Looking back, I realize I haven't given much attention to rhinos, so here is an effort to change that. Below are six questions you didn't realize you had about rhinos. Don't click away, they're pretty interesting!
Q: How many rhino species are there?
A: Five, give or take a few.
There are five overarching species of rhino, and all are native to either Africa or Asia: White, black, Sumatran, Javan and the Greater One-Horned rhino. There are some species (mostly those in Africa) that have been split into Northern and Southern subspecies, to help track their populations. Therefore, you might see an article about the Northern white rhino, which is a subspecies of the white rhino in Africa (and is considered extinct).
Q: Do rhinos make noise?
A: Yes, and they sound adorable!
Rhinos can make a variety of sounds, including high-pitched whines. snorts, rumbles and grunts. Although rhinos aren't particularly social creatures, they do talk to one another, especially babies and mothers.
Q: What do rhinos do for fun?
For many animals, including rhinos, painting is a great form of enrichment. Enrichment in zoo animals is important to keep their brain stimulated and to encourage social behaviors. For rhinos, as with many other species, this means creating art. In fact, the Cincinnati Zoo has a program called Rhino Rembrandts, where guests can pay for a rhino resident to create a masterpiece right before their eyes.
How do rhinos paint, you ask? With their lips, mostly, although a former Denver Zoo rhino painted by holding a brush in his mouth.
Q: What is a group of rhinos called?
A: A crash!
There's not much to say about this one, except that it's a pretty cool name for a group.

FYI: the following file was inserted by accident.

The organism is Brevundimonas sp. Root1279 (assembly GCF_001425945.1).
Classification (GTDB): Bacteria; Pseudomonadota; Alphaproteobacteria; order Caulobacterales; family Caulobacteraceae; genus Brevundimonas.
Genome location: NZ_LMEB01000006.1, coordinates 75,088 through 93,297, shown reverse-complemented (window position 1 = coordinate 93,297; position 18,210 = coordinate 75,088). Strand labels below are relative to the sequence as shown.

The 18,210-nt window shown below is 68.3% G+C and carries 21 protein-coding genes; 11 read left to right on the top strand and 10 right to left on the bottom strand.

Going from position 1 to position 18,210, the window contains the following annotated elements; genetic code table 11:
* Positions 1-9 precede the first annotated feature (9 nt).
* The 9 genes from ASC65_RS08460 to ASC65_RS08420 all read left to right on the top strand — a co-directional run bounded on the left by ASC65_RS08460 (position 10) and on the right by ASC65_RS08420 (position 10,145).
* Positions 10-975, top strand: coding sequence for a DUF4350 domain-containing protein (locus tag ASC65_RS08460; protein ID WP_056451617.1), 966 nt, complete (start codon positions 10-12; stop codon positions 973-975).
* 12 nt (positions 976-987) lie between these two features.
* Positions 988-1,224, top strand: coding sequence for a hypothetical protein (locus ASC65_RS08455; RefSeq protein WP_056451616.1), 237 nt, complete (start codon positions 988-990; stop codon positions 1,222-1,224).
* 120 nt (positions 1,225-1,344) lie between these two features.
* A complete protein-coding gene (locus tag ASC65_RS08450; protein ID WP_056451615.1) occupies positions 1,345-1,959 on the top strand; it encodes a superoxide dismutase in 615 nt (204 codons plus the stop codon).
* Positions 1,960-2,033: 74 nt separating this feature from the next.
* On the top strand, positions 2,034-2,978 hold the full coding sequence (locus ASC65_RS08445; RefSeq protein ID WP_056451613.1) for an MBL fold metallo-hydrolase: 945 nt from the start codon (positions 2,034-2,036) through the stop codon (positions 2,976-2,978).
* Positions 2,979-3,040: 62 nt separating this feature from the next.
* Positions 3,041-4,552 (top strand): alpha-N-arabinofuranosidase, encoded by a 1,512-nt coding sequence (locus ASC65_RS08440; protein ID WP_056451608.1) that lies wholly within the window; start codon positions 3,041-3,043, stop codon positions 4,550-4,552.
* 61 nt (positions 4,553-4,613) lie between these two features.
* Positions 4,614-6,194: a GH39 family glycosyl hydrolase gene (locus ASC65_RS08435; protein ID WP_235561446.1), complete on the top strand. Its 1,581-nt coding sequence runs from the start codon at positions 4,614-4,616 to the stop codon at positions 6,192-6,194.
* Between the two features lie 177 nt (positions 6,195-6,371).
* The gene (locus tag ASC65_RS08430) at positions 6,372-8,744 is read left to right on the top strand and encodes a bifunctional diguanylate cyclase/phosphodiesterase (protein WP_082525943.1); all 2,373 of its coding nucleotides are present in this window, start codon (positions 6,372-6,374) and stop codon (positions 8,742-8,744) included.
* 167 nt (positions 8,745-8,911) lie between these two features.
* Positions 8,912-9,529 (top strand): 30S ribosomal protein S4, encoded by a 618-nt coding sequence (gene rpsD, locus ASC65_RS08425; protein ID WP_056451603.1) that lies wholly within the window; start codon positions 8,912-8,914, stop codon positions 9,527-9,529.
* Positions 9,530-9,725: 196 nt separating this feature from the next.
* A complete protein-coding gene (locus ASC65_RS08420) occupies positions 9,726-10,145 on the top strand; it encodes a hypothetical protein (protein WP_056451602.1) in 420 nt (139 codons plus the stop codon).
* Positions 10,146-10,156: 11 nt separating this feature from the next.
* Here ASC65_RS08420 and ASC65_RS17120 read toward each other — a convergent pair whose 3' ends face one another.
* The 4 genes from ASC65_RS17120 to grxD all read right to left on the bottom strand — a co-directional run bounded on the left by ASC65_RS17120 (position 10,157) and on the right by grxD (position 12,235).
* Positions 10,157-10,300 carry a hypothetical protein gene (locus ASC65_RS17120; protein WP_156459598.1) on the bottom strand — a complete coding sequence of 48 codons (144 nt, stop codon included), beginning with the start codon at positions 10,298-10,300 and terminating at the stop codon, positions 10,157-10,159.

Q: Do elephants and rhinos get along?
Rhinos are stubborn creatures (as are elephants sometimes), and are not always willing to cooperate. This means they don't always agree that elephants are the top mammals in the pecking order at the water hole. I'm sure you have probably heard of or seen rhinos and elephants fighting; but understand first that this doesn't happen all the time.
When rhinos and elephants fight, there is always a reason. Sometimes it's because the rhino would not make room for the elephant herd at the watering hole, and sometimes it's because a bull elephant is in musth and has way to many hormones floating around inside. Either way, the result isn't pretty. Elephants and rhinos are naturally calm creatures, but when you get them riled, they're fierce fighters.
Rhinos are also kind of jumpy. They don't have the greatest eyesight, so they rely on hearing and smell to guide their behavior. But if something triggers a rhino's defense reflexes, it's bound to charge. This could mean that some of the elephant-rhino encounters are really no one's fault, they're just a result of a misunderstanding.
But, just in case, elephants and rhinos aren't put in the same zoo exhibit.
Q: Do rhinos have friends?
A: Not necessarily, although they are fond of birds.
Rhinos aren't particularly social creatures. For the most part, the only time you'll catch two rhinos together is during mating season and when a mother is raising her calf. And they don't really hang out with other animals. But there are some birds that like to chill with them.
The African oxpecker (also called a tickbird) hangs around rhinos to eat the ticks that bother him, and also eats any parasites that could cause infection. Another bird, the cattle egret, can be seen riding on a rhino's back (although it follows many large mammals around) in order to eat the animals the rhino disturbs as he moves. In turn the rhino has an alarm system that alerts him by flying off when danger is near.
So there you have it, six rhino facts that you can share with your friends. Look for more in the upcoming weeks as I delve further into my study of rhinos.
Kerry Skiff is a conservation advocate and recent journalism graduate of Northern Kentucky University. She follows the ivory trade around the world, and uses her voice to educate Americans about their role in animal conservation.